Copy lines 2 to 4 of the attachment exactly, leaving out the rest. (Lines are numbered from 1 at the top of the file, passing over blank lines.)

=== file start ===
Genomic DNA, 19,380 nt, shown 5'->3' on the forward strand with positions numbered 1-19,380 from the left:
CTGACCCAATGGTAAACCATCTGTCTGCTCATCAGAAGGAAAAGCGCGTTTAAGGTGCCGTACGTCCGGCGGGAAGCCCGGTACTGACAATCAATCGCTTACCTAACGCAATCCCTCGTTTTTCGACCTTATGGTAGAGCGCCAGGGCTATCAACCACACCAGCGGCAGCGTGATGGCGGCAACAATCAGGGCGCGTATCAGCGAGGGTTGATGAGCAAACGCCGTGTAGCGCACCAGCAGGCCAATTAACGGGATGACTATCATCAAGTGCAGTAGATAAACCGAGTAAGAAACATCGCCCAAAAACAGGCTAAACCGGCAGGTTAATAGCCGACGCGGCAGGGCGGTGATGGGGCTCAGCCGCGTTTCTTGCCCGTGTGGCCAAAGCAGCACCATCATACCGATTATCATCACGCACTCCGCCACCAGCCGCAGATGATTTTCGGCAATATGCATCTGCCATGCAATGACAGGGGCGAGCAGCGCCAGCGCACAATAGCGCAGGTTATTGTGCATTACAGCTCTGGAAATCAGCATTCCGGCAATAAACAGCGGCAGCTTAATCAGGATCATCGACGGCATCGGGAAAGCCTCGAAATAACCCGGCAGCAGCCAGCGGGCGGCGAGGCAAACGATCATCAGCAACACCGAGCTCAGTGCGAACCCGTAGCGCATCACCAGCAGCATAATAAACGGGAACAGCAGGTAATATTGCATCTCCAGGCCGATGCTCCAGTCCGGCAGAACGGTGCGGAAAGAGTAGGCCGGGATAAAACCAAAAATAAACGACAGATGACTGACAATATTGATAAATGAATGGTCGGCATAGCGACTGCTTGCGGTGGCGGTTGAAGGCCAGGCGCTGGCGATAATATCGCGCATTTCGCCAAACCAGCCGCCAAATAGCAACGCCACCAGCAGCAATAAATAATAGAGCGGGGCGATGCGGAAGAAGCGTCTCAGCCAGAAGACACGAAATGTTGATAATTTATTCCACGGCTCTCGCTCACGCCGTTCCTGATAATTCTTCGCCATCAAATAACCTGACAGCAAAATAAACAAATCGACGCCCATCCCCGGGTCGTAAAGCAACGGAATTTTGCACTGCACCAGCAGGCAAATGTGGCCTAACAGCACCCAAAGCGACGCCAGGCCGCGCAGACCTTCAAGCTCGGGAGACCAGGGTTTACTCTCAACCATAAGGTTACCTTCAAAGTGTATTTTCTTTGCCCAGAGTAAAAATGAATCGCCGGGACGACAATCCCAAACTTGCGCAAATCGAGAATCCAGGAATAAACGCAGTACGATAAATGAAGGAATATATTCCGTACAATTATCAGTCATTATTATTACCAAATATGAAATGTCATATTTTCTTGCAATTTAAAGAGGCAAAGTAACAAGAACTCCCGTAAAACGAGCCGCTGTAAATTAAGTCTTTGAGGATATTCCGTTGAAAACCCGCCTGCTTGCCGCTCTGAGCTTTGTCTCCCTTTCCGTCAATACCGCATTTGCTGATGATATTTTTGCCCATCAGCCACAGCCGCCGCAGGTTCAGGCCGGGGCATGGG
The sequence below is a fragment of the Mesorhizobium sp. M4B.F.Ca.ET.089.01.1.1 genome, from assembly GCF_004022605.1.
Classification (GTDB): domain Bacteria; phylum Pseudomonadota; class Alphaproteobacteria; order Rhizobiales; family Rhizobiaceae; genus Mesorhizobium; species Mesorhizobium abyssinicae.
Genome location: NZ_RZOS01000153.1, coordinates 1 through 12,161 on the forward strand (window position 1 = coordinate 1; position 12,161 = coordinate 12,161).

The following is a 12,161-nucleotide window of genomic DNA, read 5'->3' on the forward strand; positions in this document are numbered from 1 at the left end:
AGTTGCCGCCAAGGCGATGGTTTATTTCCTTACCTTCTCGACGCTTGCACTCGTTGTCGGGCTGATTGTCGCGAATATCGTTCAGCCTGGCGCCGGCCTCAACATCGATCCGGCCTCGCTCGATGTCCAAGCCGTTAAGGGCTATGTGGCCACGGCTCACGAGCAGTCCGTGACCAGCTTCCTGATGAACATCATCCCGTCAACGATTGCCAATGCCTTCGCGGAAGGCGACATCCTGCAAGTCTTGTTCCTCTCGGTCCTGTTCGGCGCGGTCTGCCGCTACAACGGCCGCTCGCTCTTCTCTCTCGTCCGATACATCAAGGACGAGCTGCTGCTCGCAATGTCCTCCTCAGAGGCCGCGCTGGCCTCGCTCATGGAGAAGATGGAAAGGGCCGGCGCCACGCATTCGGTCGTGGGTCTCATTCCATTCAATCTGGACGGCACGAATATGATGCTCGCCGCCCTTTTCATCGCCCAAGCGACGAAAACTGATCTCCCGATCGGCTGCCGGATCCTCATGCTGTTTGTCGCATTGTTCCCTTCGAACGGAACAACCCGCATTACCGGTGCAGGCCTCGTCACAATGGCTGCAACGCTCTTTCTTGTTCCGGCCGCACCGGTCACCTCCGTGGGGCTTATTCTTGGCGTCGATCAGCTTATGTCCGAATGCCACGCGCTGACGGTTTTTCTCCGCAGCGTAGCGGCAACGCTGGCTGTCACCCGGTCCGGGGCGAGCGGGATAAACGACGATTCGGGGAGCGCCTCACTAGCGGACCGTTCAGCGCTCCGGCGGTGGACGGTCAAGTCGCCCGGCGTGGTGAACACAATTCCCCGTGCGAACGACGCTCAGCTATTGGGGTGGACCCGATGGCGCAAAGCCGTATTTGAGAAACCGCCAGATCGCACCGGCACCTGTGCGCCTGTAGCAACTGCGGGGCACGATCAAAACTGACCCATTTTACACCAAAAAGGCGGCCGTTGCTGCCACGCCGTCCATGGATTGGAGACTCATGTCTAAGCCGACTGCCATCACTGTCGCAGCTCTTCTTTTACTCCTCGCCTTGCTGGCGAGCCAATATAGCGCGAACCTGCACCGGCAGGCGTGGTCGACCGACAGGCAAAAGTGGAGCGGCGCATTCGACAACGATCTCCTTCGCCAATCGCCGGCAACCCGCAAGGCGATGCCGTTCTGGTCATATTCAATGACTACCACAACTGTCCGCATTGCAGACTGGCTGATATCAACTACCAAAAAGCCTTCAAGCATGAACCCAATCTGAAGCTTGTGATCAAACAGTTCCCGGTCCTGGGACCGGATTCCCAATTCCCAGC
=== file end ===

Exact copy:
CTGACCCAATGGTAAACCATCTGTCTGCTCATCAGAAGGAAAAGCGCGTTTAAGGTGCCGTACGTCCGGCGGGAAGCCCGGTACTGACAATCAATCGCTTACCTAACGCAATCCCTCGTTTTTCGACCTTATGGTAGAGCGCCAGGGCTATCAACCACACCAGCGGCAGCGTGATGGCGGCAACAATCAGGGCGCGTATCAGCGAGGGTTGATGAGCAAACGCCGTGTAGCGCACCAGCAGGCCAATTAACGGGATGACTATCATCAAGTGCAGTAGATAAACCGAGTAAGAAACATCGCCCAAAAACAGGCTAAACCGGCAGGTTAATAGCCGACGCGGCAGGGCGGTGATGGGGCTCAGCCGCGTTTCTTGCCCGTGTGGCCAAAGCAGCACCATCATACCGATTATCATCACGCACTCCGCCACCAGCCGCAGATGATTTTCGGCAATATGCATCTGCCATGCAATGACAGGGGCGAGCAGCGCCAGCGCACAATAGCGCAGGTTATTGTGCATTACAGCTCTGGAAATCAGCATTCCGGCAATAAACAGCGGCAGCTTAATCAGGATCATCGACGGCATCGGGAAAGCCTCGAAATAACCCGGCAGCAGCCAGCGGGCGGCGAGGCAAACGATCATCAGCAACACCGAGCTCAGTGCGAACCCGTAGCGCATCACCAGCAGCATAATAAACGGGAACAGCAGGTAATATTGCATCTCCAGGCCGATGCTCCAGTCCGGCAGAACGGTGCGGAAAGAGTAGGCCGGGATAAAACCAAAAATAAACGACAGATGACTGACAATATTGATAAATGAATGGTCGGCATAGCGACTGCTTGCGGTGGCGGTTGAAGGCCAGGCGCTGGCGATAATATCGCGCATTTCGCCAAACCAGCCGCCAAATAGCAACGCCACCAGCAGCAATAAATAATAGAGCGGGGCGATGCGGAAGAAGCGTCTCAGCCAGAAGACACGAAATGTTGATAATTTATTCCACGGCTCTCGCTCACGCCGTTCCTGATAATTCTTCGCCATCAAATAACCTGACAGCAAAATAAACAAATCGACGCCCATCCCCGGGTCGTAAAGCAACGGAATTTTGCACTGCACCAGCAGGCAAATGTGGCCTAACAGCACCCAAAGCGACGCCAGGCCGCGCAGACCTTCAAGCTCGGGAGACCAGGGTTTACTCTCAACCATAAGGTTACCTTCAAAGTGTATTTTCTTTGCCCAGAGTAAAAATGAATCGCCGGGACGACAATCCCAAACTTGCGCAAATCGAGAATCCAGGAATAAACGCAGTACGATAAATGAAGGAATATATTCCGTACAATTATCAGTCATTATTATTACCAAATATGAAATGTCATATTTTCTTGCAATTTAAAGAGGCAAAGTAACAAGAACTCCCGTAAAACGAGCCGCTGTAAATTAAGTCTTTGAGGATATTCCGTTGAAAACCCGCCTGCTTGCCGCTCTGAGCTTTGTCTCCCTTTCCGTCAATACCGCATTTGCTGATGATATTTTTGCCCATCAGCCACAGCCGCCGCAGGTTCAGGCCGGGGCATGGG
The sequence below is a fragment of the Mesorhizobium sp. M4B.F.Ca.ET.089.01.1.1 genome, from assembly GCF_004022605.1.
Classification (GTDB): domain Bacteria; phylum Pseudomonadota; class Alphaproteobacteria; order Rhizobiales; family Rhizobiaceae; genus Mesorhizobium; species Mesorhizobium abyssinicae.